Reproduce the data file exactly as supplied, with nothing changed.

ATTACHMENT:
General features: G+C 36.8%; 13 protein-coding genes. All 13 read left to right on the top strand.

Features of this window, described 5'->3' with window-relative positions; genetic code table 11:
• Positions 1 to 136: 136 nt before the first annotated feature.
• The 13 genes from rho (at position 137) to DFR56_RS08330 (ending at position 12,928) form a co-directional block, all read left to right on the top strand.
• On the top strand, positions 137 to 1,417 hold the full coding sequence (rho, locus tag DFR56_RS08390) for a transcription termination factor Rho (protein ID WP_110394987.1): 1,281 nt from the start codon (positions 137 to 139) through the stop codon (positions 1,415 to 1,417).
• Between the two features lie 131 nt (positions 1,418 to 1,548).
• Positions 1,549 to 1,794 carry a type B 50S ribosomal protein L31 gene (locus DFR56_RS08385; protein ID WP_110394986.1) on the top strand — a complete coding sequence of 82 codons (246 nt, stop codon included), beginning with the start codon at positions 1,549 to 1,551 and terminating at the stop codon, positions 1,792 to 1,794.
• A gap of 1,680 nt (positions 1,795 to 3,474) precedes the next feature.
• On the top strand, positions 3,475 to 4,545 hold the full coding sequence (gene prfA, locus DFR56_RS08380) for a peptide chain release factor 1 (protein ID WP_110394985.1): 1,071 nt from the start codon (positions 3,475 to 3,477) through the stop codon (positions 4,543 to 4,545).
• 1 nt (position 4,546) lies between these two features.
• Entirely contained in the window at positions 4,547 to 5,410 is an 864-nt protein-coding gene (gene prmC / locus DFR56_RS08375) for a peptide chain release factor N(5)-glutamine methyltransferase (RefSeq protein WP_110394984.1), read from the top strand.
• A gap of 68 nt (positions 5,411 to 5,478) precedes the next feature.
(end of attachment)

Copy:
General features: G+C 36.8%; 13 protein-coding genes. All 13 read left to right on the top strand.

Features of this window, described 5'->3' with window-relative positions; genetic code table 11:
• Positions 1 to 136: 136 nt before the first annotated feature.
• The 13 genes from rho (at position 137) to DFR56_RS08330 (ending at position 12,928) form a co-directional block, all read left to right on the top strand.
• On the top strand, positions 137 to 1,417 hold the full coding sequence (rho, locus tag DFR56_RS08390) for a transcription termination factor Rho (protein ID WP_110394987.1): 1,281 nt from the start codon (positions 137 to 139) through the stop codon (positions 1,415 to 1,417).
• Between the two features lie 131 nt (positions 1,418 to 1,548).
• Positions 1,549 to 1,794 carry a type B 50S ribosomal protein L31 gene (locus DFR56_RS08385; protein ID WP_110394986.1) on the top strand — a complete coding sequence of 82 codons (246 nt, stop codon included), beginning with the start codon at positions 1,549 to 1,551 and terminating at the stop codon, positions 1,792 to 1,794.
• A gap of 1,680 nt (positions 1,795 to 3,474) precedes the next feature.
• On the top strand, positions 3,475 to 4,545 hold the full coding sequence (gene prfA, locus DFR56_RS08380) for a peptide chain release factor 1 (protein ID WP_110394985.1): 1,071 nt from the start codon (positions 3,475 to 3,477) through the stop codon (positions 4,543 to 4,545).
• 1 nt (position 4,546) lies between these two features.
• Entirely contained in the window at positions 4,547 to 5,410 is an 864-nt protein-coding gene (gene prmC / locus DFR56_RS08375) for a peptide chain release factor N(5)-glutamine methyltransferase (RefSeq protein WP_110394984.1), read from the top strand.
• A gap of 68 nt (positions 5,411 to 5,478) precedes the next feature.